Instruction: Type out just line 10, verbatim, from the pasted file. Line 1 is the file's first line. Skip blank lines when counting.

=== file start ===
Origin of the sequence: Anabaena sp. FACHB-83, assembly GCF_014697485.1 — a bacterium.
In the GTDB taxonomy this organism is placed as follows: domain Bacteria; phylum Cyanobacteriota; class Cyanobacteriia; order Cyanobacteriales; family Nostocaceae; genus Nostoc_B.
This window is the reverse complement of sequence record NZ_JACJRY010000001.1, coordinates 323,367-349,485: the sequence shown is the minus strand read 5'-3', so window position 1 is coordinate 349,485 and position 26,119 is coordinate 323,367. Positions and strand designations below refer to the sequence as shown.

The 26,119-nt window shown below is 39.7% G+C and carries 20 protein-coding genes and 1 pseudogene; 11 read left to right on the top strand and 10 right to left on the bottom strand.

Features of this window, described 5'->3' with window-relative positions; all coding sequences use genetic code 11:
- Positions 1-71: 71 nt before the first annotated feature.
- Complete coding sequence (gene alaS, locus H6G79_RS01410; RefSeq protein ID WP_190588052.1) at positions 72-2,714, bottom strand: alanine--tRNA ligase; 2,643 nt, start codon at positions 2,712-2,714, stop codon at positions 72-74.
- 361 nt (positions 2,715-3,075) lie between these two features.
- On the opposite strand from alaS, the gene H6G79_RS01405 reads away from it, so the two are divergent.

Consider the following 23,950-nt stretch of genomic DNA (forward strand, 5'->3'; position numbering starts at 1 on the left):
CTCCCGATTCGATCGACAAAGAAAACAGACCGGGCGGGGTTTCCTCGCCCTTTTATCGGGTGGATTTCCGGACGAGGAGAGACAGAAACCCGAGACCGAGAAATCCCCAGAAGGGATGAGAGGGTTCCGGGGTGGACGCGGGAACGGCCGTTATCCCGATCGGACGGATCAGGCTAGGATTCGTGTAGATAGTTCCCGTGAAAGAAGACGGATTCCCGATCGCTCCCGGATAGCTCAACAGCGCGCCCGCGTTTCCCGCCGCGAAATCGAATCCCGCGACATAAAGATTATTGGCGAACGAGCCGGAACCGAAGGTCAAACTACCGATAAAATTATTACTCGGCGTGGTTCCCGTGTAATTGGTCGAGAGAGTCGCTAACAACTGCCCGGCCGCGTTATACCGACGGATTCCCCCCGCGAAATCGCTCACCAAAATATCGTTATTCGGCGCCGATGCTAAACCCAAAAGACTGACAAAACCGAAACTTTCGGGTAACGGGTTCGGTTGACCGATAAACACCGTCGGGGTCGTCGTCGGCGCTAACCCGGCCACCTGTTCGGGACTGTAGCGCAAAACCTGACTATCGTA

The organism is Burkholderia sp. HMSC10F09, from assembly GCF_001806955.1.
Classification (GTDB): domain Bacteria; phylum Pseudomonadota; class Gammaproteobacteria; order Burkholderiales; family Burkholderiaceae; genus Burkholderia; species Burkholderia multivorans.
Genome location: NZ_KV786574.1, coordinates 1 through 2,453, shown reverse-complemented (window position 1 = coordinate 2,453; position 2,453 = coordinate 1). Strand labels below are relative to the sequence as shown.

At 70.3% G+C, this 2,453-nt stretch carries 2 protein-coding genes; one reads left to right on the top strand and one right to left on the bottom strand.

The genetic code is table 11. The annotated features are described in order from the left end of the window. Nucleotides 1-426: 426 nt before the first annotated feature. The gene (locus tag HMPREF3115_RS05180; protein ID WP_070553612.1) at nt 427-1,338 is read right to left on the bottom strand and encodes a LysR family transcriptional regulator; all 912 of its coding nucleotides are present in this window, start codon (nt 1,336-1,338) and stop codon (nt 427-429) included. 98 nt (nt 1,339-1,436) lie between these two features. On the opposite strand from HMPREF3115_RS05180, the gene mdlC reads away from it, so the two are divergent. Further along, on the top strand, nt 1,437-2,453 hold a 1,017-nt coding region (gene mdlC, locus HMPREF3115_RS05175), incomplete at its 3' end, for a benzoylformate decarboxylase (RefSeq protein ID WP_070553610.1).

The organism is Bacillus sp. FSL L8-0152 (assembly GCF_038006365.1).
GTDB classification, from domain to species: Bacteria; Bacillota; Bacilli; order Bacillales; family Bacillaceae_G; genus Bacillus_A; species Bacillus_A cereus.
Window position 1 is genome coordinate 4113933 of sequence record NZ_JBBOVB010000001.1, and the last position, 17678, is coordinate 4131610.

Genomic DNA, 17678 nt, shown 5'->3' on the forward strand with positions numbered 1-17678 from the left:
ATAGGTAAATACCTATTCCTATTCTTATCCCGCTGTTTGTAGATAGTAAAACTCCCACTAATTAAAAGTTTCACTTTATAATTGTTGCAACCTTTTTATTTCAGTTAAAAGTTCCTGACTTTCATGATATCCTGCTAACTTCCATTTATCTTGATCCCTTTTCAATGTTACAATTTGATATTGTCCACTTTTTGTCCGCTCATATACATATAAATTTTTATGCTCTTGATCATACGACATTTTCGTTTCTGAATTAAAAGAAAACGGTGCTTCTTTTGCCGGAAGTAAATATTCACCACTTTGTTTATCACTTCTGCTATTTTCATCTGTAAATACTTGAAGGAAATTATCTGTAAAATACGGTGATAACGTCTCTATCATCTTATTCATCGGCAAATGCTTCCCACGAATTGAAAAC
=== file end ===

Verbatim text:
Consider the following 23,950-nt stretch of genomic DNA (forward strand, 5'->3'; position numbering starts at 1 on the left):